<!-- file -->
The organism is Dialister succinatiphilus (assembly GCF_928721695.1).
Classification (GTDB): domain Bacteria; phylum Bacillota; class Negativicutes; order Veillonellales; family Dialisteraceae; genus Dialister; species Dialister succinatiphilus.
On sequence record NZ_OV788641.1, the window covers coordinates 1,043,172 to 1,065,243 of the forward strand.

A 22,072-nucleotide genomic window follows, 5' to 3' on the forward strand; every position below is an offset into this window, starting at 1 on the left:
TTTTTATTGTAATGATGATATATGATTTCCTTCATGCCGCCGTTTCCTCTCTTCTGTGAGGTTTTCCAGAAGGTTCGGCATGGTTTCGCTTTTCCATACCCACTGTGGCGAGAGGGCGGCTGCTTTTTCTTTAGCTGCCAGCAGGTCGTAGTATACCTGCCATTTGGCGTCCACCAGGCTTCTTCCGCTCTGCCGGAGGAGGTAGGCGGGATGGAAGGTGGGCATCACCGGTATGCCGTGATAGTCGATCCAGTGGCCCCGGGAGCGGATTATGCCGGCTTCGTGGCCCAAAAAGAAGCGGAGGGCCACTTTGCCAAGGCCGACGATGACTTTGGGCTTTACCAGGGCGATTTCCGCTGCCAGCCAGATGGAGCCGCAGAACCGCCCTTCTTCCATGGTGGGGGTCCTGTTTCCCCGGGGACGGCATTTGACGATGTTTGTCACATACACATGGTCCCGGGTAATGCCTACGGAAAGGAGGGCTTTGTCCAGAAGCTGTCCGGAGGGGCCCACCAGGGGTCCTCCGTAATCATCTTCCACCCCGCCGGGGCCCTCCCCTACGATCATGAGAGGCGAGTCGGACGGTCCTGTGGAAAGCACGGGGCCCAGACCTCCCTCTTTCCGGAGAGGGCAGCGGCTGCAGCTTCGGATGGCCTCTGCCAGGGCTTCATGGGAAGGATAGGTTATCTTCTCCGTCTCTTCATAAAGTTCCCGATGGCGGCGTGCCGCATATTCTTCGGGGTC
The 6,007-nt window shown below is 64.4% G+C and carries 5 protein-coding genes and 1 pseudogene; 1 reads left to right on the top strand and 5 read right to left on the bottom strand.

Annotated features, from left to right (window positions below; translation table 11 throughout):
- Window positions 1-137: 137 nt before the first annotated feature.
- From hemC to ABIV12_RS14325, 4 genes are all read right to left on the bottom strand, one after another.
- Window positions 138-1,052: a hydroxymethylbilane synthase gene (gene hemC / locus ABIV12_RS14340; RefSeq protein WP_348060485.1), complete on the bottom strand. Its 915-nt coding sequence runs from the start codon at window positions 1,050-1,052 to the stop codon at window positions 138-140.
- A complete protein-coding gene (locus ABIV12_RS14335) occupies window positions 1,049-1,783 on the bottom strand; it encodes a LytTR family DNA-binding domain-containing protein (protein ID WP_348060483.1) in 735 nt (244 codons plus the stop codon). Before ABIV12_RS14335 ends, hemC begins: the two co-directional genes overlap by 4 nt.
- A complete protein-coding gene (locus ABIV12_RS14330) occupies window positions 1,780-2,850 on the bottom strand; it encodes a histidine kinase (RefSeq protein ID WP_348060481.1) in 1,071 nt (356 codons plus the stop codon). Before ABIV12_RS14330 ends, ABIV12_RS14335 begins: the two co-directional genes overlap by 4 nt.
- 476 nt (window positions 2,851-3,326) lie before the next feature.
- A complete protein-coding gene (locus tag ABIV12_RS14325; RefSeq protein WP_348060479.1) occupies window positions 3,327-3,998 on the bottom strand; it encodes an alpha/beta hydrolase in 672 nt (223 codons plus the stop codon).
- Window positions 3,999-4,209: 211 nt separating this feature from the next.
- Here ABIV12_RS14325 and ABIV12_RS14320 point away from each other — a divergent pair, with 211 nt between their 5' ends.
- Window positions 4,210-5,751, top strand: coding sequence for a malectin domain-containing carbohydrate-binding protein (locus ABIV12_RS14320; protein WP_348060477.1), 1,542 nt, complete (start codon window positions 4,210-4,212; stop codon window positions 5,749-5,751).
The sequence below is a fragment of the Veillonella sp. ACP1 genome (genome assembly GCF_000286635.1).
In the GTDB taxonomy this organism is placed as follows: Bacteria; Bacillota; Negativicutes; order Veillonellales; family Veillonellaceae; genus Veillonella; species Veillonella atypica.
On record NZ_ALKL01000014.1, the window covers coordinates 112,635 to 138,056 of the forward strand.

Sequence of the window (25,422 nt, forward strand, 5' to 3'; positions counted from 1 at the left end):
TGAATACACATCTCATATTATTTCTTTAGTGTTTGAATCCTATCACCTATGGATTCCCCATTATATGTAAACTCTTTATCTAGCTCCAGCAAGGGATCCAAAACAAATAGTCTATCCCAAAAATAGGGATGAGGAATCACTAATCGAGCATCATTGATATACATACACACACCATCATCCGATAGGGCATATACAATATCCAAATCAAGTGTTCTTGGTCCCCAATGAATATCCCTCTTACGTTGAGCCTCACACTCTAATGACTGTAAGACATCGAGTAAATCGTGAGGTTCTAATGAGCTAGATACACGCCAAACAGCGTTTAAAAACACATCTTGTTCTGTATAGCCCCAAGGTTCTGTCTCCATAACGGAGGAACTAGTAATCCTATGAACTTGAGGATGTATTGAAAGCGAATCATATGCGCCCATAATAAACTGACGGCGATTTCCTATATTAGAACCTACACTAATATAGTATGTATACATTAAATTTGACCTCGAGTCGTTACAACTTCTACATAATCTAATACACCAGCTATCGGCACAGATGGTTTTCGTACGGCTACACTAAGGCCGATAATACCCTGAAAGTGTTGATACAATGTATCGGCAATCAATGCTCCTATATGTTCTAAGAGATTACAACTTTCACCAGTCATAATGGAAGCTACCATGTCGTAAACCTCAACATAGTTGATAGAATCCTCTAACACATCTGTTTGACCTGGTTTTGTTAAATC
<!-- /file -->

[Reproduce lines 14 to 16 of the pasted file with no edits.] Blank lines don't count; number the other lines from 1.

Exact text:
- A complete protein-coding gene (locus tag ABIV12_RS14325; RefSeq protein WP_348060479.1) occupies window positions 3,327-3,998 on the bottom strand; it encodes an alpha/beta hydrolase in 672 nt (223 codons plus the stop codon).
- Window positions 3,999-4,209: 211 nt separating this feature from the next.
- Here ABIV12_RS14325 and ABIV12_RS14320 point away from each other — a divergent pair, with 211 nt between their 5' ends.